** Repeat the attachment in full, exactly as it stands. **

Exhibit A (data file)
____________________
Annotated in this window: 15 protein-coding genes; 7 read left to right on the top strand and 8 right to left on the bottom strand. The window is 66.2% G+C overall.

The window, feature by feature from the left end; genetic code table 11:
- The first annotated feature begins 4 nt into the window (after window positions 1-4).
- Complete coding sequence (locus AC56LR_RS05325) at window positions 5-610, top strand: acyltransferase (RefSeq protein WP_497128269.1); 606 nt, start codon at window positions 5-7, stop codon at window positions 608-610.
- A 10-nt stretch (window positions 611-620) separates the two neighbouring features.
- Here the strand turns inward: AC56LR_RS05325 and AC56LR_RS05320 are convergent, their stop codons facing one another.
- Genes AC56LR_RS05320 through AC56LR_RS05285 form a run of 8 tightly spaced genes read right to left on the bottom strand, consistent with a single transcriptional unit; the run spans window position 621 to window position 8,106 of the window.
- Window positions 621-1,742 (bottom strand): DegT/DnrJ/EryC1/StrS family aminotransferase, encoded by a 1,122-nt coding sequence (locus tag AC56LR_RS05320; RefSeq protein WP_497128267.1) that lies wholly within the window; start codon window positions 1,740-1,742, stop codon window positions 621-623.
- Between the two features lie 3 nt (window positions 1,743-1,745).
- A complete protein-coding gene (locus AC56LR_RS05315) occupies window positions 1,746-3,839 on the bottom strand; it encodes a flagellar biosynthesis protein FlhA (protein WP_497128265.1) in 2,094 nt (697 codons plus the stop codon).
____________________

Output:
Annotated in this window: 15 protein-coding genes; 7 read left to right on the top strand and 8 right to left on the bottom strand. The window is 66.2% G+C overall.

The window, feature by feature from the left end; genetic code table 11:
- The first annotated feature begins 4 nt into the window (after window positions 1-4).
- Complete coding sequence (locus AC56LR_RS05325) at window positions 5-610, top strand: acyltransferase (RefSeq protein WP_497128269.1); 606 nt, start codon at window positions 5-7, stop codon at window positions 608-610.
- A 10-nt stretch (window positions 611-620) separates the two neighbouring features.
- Here the strand turns inward: AC56LR_RS05325 and AC56LR_RS05320 are convergent, their stop codons facing one another.
- Genes AC56LR_RS05320 through AC56LR_RS05285 form a run of 8 tightly spaced genes read right to left on the bottom strand, consistent with a single transcriptional unit; the run spans window position 621 to window position 8,106 of the window.
- Window positions 621-1,742 (bottom strand): DegT/DnrJ/EryC1/StrS family aminotransferase, encoded by a 1,122-nt coding sequence (locus tag AC56LR_RS05320; RefSeq protein WP_497128267.1) that lies wholly within the window; start codon window positions 1,740-1,742, stop codon window positions 621-623.
- Between the two features lie 3 nt (window positions 1,743-1,745).
- A complete protein-coding gene (locus AC56LR_RS05315) occupies window positions 1,746-3,839 on the bottom strand; it encodes a flagellar biosynthesis protein FlhA (protein WP_497128265.1) in 2,094 nt (697 codons plus the stop codon).